Many of the estimated 330,000 children in Philippines’ flood-affected areas may need psychosocial support to help them deal with the distress caused by flash floods that hit Mindanao two weeks ago, warns Save the Children.
“Many children experienced the loss of their loved ones, homes and belongings, and are feeling fearful, helpless, insecure and uncertain. Since many of the adults are in distress too, they may be unable to provide the children the necessary support and comfort. Horrific memories of flash floods smashing their towns and cities could be triggered by heavy rains, firecrackers, pictures of unidentified dead people and even films played in evacuation centres,” said Australian Sarah Ireland, Save the Children’s emergency response team leader in the Philippines.
Beverly (not her real name), aged 7, who lives in an evacuation centre in Iligan City told Save the Children, “There were firecrackers being set off over Christmas. I’m scared of the loud booming noises because they sound just like the floods.”
To minimise the distress and anxiety on the young and infants, Save the Children is calling on local authorities to enforce a ban on firecrackers in flood-affected areas this holiday season and install a centralised zone for the identification of dead family members.
To help child survivors deal with the horrifying experience of living through the floods and in some cases losing family members, Save the Children is conducting psychosocial support sessions that consist of creative art workshops, play groups and group processing activities. Child-friendly spaces are also set up so children can gather to play and talk about their experiences with children of a similar age.
“We're providing children with a space to talk freely about their experiences and fears,” said Sarah Ireland. “From there, we can assess the resilience of each child, which is crucial in the healing process. Children who manifest extreme fear or behaviours are referred to the Department of Social Welfare and Development, and later to the Department of Health or to mental health practitioners for assessment and care.”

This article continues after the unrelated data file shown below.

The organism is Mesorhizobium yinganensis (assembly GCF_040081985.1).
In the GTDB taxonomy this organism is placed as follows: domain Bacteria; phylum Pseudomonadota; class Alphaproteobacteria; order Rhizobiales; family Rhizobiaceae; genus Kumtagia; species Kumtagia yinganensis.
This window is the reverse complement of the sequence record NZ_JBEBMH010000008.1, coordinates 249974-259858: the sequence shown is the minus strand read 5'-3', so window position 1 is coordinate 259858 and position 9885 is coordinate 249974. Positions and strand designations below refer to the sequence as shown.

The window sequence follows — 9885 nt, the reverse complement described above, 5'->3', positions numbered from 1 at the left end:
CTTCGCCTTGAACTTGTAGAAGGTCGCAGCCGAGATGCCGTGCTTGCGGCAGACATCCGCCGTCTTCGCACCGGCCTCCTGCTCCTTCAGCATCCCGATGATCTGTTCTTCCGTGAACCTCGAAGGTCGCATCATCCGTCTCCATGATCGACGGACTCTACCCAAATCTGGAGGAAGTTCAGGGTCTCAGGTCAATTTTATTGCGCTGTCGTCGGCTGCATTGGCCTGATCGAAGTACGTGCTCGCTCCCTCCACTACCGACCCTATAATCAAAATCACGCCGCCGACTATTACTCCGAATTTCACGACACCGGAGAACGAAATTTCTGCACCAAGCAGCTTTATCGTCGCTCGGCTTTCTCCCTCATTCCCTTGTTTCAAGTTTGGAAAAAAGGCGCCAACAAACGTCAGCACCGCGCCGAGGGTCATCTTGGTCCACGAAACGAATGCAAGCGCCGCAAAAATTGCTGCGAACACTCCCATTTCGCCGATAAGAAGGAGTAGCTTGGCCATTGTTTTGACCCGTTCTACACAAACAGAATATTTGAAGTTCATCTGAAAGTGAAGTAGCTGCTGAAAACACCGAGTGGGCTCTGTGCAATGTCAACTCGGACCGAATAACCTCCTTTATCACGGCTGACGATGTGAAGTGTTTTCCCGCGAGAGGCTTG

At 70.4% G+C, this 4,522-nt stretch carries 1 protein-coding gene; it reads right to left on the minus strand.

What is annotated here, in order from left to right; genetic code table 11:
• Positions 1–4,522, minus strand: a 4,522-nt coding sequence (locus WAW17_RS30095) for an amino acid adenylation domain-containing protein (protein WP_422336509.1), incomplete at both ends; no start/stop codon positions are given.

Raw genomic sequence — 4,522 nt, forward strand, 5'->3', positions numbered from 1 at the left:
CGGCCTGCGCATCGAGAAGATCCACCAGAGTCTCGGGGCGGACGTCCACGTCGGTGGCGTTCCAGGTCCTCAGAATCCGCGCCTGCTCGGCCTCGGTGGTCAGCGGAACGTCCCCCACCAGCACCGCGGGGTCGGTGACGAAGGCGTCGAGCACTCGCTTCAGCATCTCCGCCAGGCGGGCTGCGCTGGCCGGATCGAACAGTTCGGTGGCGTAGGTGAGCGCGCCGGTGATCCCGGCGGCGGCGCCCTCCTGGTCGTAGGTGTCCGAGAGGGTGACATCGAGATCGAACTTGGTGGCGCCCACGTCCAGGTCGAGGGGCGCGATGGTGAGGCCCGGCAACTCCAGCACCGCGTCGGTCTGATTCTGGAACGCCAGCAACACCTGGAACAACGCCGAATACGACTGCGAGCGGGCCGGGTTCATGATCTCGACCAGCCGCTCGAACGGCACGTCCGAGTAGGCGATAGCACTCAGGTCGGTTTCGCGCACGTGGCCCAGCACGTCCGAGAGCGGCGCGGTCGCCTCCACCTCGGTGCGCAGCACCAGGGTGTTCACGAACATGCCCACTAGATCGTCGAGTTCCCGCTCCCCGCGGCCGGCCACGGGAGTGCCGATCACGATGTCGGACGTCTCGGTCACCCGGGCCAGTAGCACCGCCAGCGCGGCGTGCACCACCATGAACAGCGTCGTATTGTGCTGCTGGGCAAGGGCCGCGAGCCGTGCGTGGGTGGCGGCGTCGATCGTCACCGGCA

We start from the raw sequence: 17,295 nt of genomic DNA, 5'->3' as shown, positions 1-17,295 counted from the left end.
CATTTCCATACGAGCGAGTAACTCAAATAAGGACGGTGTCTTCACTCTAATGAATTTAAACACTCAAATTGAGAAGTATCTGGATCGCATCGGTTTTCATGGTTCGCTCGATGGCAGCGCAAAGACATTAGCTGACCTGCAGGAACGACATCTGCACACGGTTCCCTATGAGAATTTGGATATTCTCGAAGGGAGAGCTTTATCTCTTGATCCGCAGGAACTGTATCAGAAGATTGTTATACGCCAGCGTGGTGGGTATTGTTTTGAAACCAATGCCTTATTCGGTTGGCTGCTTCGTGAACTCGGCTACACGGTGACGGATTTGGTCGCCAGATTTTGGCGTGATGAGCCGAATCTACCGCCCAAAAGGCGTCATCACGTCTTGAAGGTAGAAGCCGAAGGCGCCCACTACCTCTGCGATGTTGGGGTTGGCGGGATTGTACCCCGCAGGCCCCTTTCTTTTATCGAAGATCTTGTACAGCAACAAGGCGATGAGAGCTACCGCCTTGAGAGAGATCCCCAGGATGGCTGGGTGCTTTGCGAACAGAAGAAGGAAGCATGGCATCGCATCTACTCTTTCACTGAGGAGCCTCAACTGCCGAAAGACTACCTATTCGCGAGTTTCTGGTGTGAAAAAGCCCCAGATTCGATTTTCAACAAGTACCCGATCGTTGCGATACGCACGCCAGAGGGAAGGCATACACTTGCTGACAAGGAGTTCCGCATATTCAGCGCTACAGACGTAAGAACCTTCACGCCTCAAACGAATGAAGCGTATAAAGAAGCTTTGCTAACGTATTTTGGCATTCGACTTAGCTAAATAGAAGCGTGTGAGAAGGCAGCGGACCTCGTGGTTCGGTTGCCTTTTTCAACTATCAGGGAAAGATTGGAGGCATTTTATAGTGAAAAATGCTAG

Returning to the rhythm of a school semester is also crucial for children to regain a sense of normality in their lives. Peers in school can also provide support through sharing their experiences. But many schools have been damaged and teaching materials lost in the floods.
“Our concern is that children may choose not to go to school if the next nearest school that has not been flood-damaged is far away. The longer they stay out of school, the more formal education they will miss. Some children may even drop out altogether. Save the Children is looking to repair and refurbish ten flood-affected schools with an enrolment of 12,000 children within the next four weeks,” said Sarah Ireland.
Save the Children has also prepared back-to-school kits for children, including a backpack, stationery, a raincoat and a water bottle. Many children have reported that their school materials have been swept away in the floods. Teachers will be briefed on supporting and addressing the psychosocial needs of their students.
In the longer-term, Save the Children and its local partners plan to train children to serve as peer support to other children, which will help address both their peers and their own psychosocial needs. Child-protection teams in communities will also be identified and trained to observe how children are coping and refer cases to appropriate agencies.
Note to Editors:
The figure of 330,000 was derived from the NDRRMC's flood-affected individuals number of 719,485. According to the 2007 census, 46% of the population are children.
Save the Children has been helping children in the Philippines for 30 years
Save the Children is distributing life-saving water, hygiene items like soaps and toothbrushes, household items, and education items to children and their families in flood-affected Philippines
To date, Save the Children has reached nearly 3000 children